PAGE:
Regulatory changes vital to attract private investments to Mexican geothermal power generation

Paul Boughton

The 30-year-old Mexican geothermal power generation market is powered by investments from the Federal Electricity Commission (CFE), a public utility. However, its growth beyond 2015 depends on the level of involvement of independent power producers (IPPs).

For greater private investments, either the government should amend regulations to protect investors in the exploration phase or financial institutions must make higher initial investments to lower the risks in the earlier phases.

New analysis from Frost & Sullivan, Analysis of the Mexican Geothermal Power Generation Market, finds that the market drove investments of $182.4 million in 2012 and estimates this to reach $200.2 million in 2017.

"As Mexico is the fourth largest geothermal electricity producer in the world, it is natural that geothermal energy will account for a significant percentage of the electricity matrix," said Frost & Sullivan Energy & Power Research Analyst Gustavo Stainoh. "The need to exploit proven reserves in existing fields has created robust investment opportunities in the market."

Investments made in 2012 will be channeled toward incoming projects listed in the exhibit for SENER-commissioned geothermal projects. The country's energy plan is tilted in favor of wind power and combined cycle power more than geothermal power. While combined installed capacity of cycle and wind power is expected to register a compound annual growth rate (CAGR) of 4.6 per cent and 7.9 per cent, respectively, between 2012 and 2025, geothermal's installed capacity is likely to grow at a CAGR of 2.8 perc ent.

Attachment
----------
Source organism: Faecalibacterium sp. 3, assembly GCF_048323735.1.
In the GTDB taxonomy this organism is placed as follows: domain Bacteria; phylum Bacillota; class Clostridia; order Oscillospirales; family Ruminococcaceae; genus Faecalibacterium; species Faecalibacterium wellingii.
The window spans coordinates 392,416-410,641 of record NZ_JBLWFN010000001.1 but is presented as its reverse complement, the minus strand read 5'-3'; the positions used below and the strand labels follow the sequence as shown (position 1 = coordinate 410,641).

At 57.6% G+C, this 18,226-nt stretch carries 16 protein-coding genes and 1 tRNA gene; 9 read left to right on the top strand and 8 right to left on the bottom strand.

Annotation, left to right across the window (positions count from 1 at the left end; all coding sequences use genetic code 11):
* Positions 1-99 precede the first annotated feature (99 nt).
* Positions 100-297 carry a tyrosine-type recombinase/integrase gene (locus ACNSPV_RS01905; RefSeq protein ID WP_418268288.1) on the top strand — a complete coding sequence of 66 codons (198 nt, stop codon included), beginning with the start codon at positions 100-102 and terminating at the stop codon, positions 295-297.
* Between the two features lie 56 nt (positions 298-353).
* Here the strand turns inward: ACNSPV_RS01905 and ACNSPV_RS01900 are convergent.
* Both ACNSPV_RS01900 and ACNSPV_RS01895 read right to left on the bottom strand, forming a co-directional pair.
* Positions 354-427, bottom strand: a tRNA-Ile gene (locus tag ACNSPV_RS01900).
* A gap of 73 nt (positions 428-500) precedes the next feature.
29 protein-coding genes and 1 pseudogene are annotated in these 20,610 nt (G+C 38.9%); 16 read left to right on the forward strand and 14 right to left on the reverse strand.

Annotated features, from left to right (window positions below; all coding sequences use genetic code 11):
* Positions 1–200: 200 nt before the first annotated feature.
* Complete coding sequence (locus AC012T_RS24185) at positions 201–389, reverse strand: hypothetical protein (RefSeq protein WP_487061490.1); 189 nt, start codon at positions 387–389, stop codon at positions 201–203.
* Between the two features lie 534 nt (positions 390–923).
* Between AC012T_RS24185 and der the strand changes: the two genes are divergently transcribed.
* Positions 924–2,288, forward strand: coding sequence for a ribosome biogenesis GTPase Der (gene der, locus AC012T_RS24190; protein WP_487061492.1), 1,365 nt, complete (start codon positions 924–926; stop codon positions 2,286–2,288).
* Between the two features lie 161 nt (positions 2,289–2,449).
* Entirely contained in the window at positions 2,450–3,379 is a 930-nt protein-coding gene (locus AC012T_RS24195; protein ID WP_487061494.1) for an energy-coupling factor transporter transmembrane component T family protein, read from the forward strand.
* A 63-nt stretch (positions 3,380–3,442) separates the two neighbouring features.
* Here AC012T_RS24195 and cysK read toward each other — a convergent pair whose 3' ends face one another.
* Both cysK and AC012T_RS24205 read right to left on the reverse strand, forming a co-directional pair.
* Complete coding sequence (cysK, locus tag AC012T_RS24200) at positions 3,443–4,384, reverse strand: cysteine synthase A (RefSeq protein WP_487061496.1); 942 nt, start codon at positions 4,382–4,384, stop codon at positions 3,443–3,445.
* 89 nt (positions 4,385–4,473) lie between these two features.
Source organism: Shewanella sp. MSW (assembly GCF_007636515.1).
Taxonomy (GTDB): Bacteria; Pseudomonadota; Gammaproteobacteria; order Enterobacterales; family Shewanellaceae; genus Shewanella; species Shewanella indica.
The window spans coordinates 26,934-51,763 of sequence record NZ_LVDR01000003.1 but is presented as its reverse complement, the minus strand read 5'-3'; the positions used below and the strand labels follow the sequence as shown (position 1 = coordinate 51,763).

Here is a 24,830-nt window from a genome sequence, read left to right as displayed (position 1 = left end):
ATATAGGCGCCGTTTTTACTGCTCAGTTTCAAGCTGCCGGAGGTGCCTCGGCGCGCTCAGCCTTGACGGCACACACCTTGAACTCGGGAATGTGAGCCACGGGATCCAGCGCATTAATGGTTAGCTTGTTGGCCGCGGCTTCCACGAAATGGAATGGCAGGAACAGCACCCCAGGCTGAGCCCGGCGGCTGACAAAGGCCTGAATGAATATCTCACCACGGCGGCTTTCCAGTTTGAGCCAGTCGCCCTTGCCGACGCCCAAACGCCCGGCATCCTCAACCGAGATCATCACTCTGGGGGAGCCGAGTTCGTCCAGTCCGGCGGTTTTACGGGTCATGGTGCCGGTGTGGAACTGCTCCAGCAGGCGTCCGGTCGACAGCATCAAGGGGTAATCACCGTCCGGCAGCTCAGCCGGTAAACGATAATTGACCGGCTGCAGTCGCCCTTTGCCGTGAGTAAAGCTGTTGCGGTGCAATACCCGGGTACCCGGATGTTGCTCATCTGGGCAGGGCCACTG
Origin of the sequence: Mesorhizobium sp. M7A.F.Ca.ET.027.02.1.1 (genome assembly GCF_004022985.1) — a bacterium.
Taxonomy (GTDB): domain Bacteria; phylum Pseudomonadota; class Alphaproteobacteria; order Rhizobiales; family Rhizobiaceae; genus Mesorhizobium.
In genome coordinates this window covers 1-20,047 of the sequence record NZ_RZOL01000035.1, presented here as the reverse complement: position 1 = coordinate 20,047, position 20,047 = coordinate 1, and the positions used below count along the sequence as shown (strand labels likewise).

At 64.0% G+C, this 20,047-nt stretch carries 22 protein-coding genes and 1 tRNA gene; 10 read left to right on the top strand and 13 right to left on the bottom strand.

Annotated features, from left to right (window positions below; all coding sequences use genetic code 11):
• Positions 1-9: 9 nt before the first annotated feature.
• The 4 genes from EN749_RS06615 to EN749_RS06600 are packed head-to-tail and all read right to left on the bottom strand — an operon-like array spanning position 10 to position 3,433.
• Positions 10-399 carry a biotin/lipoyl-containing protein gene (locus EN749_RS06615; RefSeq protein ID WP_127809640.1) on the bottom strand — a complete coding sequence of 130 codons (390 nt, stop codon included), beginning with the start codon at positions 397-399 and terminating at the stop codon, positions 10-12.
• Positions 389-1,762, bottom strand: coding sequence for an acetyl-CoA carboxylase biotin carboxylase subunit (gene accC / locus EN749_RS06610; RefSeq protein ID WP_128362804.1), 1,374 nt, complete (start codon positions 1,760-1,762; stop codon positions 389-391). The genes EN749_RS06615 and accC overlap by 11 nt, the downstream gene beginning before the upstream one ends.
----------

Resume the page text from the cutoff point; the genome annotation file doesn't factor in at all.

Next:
Mexican geothermal sites located on the San Andreas Fault include thermal reservoirs with estimated power generation potential of around 10,640 MW, of which 8,621 MW is available for electricity generation and 983 MW is being tapped.

The mature geothermal power generation market is vulnerable to changes in other Latin America markets; it will be relying on the ability of Chile and Peru to attract investments from European and North American IPPs. Therefore, Mexico has to target venture capitalists and companies willing to invest in high-risk greenfield projects.

"Geothermal power generation has many technical advantages over conventional and alternative power generation technologies," noted Stainoh. "Thus, it is an ideal choice for electricity generation in Mexico, which has the necessary natural resources for geothermal electricity generation."

For more information, visit